In the Garden:
Western Mountains and High Plains
September, 2004
Regional Report

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Cooler temperatures and less weed competition make fall an ideal time to install sod.

Lay New Sod in Autumn

Autumn is one of the best times to install a new lawn with freshly cut sod since cool temperatures are ideal for sod establishment. Another advantage is less weed competition because weeds don't germinate and grow as quickly in fall as in spring. That means less competition with your grass.

"Sod can be put in until the ground freezes solid," says Rusty Wilkins of Green Valley Turf. "The only restriction to installing sod in the fall is if the grower can't get out and cut the sod," Wilkins adds.

Successful lawns are a result of good planning, and soil preparation comes first. The condition of the soil underfoot is more important to the overall health of the lawn than any other variable. Sod-grower and president of Scienturfic Sod Farms, Don Schlup, is adamant about soil preparation.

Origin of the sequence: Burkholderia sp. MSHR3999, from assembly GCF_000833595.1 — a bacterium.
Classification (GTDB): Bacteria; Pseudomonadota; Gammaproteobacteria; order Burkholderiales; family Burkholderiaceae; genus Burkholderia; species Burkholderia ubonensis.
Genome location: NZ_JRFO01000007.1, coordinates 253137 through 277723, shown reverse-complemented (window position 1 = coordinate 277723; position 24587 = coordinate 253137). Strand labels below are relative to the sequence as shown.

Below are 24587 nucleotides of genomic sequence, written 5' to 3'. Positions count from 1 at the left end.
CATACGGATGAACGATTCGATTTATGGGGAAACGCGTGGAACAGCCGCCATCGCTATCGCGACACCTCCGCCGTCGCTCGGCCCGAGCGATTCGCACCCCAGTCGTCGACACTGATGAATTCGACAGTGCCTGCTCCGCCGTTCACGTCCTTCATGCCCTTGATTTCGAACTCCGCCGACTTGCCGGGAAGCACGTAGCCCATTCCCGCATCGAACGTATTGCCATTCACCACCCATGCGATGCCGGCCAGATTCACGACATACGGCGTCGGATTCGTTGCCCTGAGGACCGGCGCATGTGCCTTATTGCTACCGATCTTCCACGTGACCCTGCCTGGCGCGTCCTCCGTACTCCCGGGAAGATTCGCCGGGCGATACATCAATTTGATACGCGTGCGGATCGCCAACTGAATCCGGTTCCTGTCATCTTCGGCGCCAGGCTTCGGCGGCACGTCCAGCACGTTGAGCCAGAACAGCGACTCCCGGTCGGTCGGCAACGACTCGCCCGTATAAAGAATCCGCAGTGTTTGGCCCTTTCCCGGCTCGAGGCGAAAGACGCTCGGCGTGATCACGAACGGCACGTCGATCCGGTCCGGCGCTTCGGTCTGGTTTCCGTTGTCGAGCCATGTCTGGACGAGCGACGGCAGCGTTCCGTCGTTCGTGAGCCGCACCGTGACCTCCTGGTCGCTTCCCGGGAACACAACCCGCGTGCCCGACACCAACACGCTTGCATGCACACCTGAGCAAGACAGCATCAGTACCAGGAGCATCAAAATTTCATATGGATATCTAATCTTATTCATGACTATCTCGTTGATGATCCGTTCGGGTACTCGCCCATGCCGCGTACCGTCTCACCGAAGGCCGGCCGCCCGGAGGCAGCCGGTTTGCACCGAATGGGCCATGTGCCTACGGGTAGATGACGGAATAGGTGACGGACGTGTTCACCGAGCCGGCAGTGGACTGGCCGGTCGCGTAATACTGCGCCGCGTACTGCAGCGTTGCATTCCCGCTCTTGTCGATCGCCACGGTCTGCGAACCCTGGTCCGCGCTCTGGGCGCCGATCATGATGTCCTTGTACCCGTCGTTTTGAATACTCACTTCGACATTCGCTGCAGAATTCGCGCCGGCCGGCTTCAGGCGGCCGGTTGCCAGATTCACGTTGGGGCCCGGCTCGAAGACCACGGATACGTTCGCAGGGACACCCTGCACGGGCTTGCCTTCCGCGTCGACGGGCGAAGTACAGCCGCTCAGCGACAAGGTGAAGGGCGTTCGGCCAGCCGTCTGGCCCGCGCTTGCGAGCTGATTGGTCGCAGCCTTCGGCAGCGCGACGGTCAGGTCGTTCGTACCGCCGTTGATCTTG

"Sod has unfairly gotten a bad rap over the years with claims that grass is a water hog, but with good soil prep, bluegrass sod is one of the most efficient and water-conserving ground covers," says Schlup. He stresses deep soil preparation and the addition of organic matter before the sod is installed.

The best time to make significant improvements in the lawn soil is before the lawn is established. Once the lawn is sodded, soil improvement is difficult and can only be made gradually and usually at greater cost.

Getting Ready
Whether your soil is predominantly clay, sand, or crushed granite, you will need to add a good source of organic matter. Compost, well-rotted manure, or shredded peat moss should be spread uniformly over the lawn area to a depth of 2 to 3 inches. Our rule of thumb is to add 3 to 4 cubic yards per 1,000 square feet and work this in to a depth of 6 inches or more.

You will often hear about bringing in topsoil before sodding, but buyer beware. Materials sold as topsoil are variable in quality and ingredients. To avoid creating layers that will inhibit water movement and root growth, any topsoil should be worked into the existing subsoil with a rototiller, plow, or other equipment.

Don't count on a dusting of topsoil to prepare the area for the new sod. You really need to soften up the soil, so work the ground as deeply as you can. Smooth the surface of the lawn area and remove any clods, stones, and other debris from the prepared site.

Many sod growers will recommend a particular grass fertilizer to be applied either before or after the sod is laid. A standard recommendation is to incorporate either superphosphate (0-20-0) at the rate of 25 pounds per 1,000 square feet, or 10 pounds of treble superphosphate (0-46-0) per 1,00 square feet as you're preparing the soil.


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